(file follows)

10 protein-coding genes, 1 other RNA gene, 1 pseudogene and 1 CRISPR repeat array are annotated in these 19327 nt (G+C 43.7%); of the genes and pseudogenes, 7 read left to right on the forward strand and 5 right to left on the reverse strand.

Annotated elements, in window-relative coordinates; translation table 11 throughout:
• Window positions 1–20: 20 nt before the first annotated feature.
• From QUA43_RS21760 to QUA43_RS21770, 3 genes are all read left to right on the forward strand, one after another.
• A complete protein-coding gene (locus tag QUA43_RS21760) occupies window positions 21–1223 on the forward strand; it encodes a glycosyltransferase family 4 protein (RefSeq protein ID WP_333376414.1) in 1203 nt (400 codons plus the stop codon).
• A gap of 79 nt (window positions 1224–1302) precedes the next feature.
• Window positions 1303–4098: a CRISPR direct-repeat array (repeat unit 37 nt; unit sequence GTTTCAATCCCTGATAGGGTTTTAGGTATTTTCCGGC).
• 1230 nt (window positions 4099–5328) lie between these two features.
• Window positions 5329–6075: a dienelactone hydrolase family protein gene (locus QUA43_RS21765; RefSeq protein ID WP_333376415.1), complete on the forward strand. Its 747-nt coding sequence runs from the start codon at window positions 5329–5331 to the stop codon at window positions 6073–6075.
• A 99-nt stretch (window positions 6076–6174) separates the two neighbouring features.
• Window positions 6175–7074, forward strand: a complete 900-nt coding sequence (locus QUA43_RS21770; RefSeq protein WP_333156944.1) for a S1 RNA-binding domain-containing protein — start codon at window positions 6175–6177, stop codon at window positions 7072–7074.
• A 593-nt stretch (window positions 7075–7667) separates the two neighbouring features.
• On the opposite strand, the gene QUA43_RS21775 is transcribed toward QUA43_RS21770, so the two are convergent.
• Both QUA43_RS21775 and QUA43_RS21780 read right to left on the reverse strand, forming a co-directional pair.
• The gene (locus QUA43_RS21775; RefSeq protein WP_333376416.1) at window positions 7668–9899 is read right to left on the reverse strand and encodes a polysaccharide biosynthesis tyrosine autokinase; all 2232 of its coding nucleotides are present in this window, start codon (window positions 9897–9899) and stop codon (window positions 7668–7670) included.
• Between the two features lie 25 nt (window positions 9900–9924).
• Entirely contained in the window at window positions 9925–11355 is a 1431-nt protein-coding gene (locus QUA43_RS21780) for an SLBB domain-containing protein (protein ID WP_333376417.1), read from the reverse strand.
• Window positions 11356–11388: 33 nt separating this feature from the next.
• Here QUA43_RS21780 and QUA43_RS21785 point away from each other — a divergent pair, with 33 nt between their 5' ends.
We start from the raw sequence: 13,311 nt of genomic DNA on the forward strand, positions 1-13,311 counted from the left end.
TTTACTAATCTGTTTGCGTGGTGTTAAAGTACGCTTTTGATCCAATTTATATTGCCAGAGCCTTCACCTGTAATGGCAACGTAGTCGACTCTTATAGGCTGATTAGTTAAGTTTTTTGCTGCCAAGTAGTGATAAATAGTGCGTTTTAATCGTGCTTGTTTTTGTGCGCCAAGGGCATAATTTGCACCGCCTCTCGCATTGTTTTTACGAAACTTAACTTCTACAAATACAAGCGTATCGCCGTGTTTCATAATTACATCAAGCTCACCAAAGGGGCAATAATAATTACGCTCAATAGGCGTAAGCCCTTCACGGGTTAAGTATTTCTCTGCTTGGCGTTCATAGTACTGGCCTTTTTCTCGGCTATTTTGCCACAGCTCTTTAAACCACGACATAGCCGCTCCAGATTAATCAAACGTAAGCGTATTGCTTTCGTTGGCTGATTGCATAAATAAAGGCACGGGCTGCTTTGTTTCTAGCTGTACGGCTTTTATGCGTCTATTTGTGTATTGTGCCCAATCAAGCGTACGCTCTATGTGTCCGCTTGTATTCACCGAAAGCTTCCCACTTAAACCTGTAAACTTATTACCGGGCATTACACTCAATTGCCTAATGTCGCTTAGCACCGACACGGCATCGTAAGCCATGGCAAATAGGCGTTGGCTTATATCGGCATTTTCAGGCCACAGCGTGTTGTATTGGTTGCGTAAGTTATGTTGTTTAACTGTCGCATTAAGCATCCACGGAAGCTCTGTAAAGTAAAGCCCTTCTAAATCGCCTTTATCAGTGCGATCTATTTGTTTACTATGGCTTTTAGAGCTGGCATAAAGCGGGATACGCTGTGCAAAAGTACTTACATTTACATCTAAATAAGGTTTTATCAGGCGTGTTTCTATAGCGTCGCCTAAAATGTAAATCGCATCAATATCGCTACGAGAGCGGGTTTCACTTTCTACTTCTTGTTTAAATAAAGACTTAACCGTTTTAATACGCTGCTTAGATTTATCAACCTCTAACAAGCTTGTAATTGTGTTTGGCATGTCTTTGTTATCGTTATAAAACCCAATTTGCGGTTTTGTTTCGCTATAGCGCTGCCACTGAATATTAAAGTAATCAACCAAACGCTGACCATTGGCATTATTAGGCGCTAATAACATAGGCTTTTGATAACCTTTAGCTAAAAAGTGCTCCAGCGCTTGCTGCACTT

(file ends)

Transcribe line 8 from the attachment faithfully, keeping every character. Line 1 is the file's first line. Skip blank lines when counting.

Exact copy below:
• 1230 nt (window positions 4099–5328) lie between these two features.